A tiny (130 bytes), secure, URL-friendly, unique string ID generator for JavaScript (by ai)

Nanoid Alternatives

Similar projects and alternatives to nanoid

NOTE: The number of mentions on this list indicates mentions on common posts plus user suggested alternatives. Hence, a higher number means a better nanoid alternative or higher similarity.

nanoid reviews and mentions

Posts with mentions or reviews of nanoid. We have used some of these posts to build our list of alternatives and similar projects. The last one was on 2023-01-30.
  • Logging - correlationId - headers - how?
    2 projects | | 30 Jan 2023
    In middleware.ts I can generate a cookie very easily - doing a check to see if the correlationId cookie is set - if it is, use it, if not, use something like nanoid to generated a unique ID.
  • Build a URL shortener using React and Node/Express in Typescript
    3 projects | | 22 Jan 2023
    Every time /shorten-url is called, nanoid generates a URL-friendly key. Then, the key and a long URL are stored in the mapping for URL redirection. And, the key is stored in a SET object to check if the generated key is duplicated. If the key is duplicated, the error will be thrown.
  • We Chose NanoIDs for PlanetScale’s API
    6 projects | | 29 Dec 2022
    Just look out for this issue:

    6 projects | | 29 Dec 2022
    The seed for an LFSR is just the starting value for its cycle; it can be any value in the cycle, and it's public anyway in that you can think of each output of an LFSR as the "seed" for the next output.

    But in the case of the "taps", yes, you would want to treat those as a secret if you didn't want someone to predict the next value in the cycle. An LFSR by itself might not be a complete solution for IDs for public consumption, but it does neatly solve the need for pseudo-random non-colliding IDs. Whereas NanoIDs are able to generate values with a ~1% probability of collision over some time period, LFSRs can generate values with a 0% probability of collision over their entire bit space. (And they're composable!)

    It looks like NanoIDs are entirely random values reduced to a specific alphabet ( -- which is approximately similar to:

        tr -dc _A-Z-a-z-0-9 < /dev/urandom | tr -d '/+oO0lLiI1\n\r' | head -c $num_chars
    6 projects | | 29 Dec 2022
    We should consider the following properties when evaluating ID formats and generation algorithms:

    1. Private: you shouldn’t be able to gain information about the system using the IDs from an ID alone. E.g. document enumeration attacks like what happened with Parker (

    2. B-tree/cache friendly: newly created IDs should all exist in a narrow range of values. This is helpful for databases.

    3. Stateless: ideally you shouldn’t need to know the current state of the system to create a new ID.

    4. Human-friendly: IDs should be easily dictated, copied, pasted, etc. This means they should be encodable as text that is short and does not include ambiguous characters.

    Some of the these properties are in conflict. Statelessness is achieved by randomly generating long IDs, but people don’t like reading or typing long IDs.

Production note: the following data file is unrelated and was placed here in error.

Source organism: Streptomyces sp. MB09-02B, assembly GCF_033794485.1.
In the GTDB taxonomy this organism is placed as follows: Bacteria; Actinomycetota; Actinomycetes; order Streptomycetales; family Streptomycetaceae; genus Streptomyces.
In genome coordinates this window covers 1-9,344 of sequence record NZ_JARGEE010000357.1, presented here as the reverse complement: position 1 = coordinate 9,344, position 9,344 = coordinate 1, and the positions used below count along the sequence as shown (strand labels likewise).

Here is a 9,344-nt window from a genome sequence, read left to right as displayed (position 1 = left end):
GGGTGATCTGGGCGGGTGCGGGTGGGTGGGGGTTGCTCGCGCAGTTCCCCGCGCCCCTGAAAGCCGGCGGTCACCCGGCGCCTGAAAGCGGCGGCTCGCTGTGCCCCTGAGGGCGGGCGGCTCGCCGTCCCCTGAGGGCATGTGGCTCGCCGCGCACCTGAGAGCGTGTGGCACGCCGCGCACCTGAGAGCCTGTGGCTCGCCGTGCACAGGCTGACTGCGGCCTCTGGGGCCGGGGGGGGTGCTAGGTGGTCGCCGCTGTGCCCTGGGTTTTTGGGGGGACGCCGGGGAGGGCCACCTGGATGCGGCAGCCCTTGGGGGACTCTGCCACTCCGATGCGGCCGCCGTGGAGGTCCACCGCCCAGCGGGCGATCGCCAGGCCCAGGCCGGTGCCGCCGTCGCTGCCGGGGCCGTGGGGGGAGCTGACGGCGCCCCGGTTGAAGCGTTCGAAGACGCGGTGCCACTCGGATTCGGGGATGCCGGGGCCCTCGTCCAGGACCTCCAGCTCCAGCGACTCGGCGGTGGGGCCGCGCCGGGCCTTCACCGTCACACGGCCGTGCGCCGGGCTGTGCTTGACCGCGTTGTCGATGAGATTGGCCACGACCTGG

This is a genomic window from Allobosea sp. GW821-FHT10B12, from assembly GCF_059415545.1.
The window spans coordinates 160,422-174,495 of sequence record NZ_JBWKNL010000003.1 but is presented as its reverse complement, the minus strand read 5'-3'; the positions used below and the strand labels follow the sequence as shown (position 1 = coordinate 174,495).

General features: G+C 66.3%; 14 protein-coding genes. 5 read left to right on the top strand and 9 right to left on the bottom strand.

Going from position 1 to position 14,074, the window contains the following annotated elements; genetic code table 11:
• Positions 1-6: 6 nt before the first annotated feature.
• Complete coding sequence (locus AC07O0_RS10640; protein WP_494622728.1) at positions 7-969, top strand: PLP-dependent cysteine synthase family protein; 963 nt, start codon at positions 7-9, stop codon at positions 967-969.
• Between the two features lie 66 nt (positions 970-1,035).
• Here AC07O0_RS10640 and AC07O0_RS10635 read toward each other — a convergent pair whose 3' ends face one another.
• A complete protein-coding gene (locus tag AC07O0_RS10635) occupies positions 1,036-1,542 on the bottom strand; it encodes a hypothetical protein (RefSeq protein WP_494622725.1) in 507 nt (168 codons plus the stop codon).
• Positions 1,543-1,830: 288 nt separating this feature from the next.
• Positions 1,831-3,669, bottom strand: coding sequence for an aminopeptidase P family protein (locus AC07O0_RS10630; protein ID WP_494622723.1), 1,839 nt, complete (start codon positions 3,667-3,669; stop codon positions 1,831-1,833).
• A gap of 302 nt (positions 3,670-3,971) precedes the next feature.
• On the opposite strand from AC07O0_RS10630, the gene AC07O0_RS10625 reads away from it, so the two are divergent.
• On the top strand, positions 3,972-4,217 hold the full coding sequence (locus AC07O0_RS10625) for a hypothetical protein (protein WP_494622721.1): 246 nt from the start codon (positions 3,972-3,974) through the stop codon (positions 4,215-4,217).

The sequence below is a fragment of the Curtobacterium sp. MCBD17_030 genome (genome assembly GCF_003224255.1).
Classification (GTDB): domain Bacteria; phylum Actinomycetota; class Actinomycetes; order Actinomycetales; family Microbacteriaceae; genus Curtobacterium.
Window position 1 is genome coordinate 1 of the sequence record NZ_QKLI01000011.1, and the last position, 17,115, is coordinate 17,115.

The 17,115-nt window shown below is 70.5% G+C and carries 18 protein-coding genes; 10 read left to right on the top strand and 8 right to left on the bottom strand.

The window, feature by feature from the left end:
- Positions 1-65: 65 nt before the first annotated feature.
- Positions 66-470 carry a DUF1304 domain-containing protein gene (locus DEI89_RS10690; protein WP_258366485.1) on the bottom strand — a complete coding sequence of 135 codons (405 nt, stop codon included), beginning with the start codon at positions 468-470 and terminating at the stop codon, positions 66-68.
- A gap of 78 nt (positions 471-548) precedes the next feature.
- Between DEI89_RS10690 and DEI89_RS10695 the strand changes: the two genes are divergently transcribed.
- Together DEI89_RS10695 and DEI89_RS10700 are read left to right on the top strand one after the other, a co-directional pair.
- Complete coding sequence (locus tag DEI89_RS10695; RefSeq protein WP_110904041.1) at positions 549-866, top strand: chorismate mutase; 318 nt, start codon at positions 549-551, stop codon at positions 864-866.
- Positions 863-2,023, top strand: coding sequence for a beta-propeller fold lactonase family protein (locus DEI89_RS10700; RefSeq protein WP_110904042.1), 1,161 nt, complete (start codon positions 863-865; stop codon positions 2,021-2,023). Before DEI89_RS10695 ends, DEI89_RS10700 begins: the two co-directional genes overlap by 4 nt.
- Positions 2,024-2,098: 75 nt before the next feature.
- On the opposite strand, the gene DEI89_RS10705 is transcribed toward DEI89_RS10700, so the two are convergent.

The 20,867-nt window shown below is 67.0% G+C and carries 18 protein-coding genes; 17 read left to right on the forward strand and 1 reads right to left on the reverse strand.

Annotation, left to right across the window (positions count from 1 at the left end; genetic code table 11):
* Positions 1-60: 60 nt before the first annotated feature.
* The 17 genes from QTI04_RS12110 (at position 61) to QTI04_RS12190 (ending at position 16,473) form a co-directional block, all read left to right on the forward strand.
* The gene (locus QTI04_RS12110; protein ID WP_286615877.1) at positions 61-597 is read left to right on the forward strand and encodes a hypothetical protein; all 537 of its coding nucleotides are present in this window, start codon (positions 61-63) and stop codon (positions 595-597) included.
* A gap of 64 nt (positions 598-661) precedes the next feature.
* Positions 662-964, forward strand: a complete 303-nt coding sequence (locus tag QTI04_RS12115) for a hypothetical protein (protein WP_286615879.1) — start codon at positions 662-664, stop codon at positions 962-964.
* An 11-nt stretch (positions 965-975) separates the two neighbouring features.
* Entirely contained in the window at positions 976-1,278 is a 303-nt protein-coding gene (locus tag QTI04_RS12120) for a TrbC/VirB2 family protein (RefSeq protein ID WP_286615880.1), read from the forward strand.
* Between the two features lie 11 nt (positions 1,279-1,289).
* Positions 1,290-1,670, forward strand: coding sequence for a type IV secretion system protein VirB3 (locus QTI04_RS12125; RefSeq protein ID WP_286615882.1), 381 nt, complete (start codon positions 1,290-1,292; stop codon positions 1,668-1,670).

Different use cases will need these properties in varying amounts. If you don’t intend to expose the IDs to users, (4) doesn’t matter. Just use long, randomly generated byte strings prepended with the date. Most databases have a UUID type that fits the bill.

    If users are going to be working with IDs, that’s more complicated. If not every document has a user-facing ID, just go with the non-user-facing ID like before, and generate a shorter, random, stateful ID as needed.

    I don’t think NanoID prepends the date, which means it won’t be efficient when inserting large numbers of IDs into a large index. They also default to using ambiguous characters like 1 and I and l. Also no error code. But they are shorter than UUIDs. So it doesn’t meet property (2), and it only kind of meets property (4). NanoIDs are random, so you’re probably safe from enumeration attacks (1). NanoIDs mostly leave Statelessness as a decision for the user. They have a nice tool that helps estimate how long the IDs should be ( for a given collision resistance.

    I think we can do better overall. Bitcoin uses a good encoding scheme called base58check. It generates fairly short IDs and uses an error code at the end. I think it could be refined for non-bitcoin purposes, but it’s already pretty good.

    A 128-bit value like the ASCII string “hackernewstestid” is encoded as “Dtajqjz5pptWcmGrNcwBx7”. It’s about 2/3 the size of the equivalent UUID, even with the (unnecessarily long for this use case) error checking code.

    I’d like to see a small ID standard that meets the above requirements and has a choice for either stateless and long or stateful and short. Maybe another choice for secure random or insecure. But all options would have binary form and a text form. The text form would use something similar to base58check, but probably with a smaller (or user-determined) length for the error code.

  • Creating Image Optimizer With Rio
    3 projects | | 6 Dec 2022
    Rio Docs Zod Github Nanoid Github Sharp Github
  • Moving Away from UUIDs
    7 projects | | 21 Nov 2022
    I really like which is available for a wide range of programming languages. It creates short, random, and URL-safe IDs.
    7 projects | | 21 Nov 2022
  • I've cloned a simple VScode using Tauri and ReactJS
    3 projects | | 4 Nov 2022
    nanoid - unique string ID generator
  • rs-nanoid: efficient NanoID generation in Rust
    3 projects | | 14 Oct 2022
    NanoID is originally a JS project.
  • A note from our sponsor - Appwrite | 31 Jan 2023
    Appwrite is an open source backend server that helps you build native iOS applications much faster with realtime APIs for authentication, databases, files storage, cloud functions and much more! Learn more →


Basic nanoid repo stats
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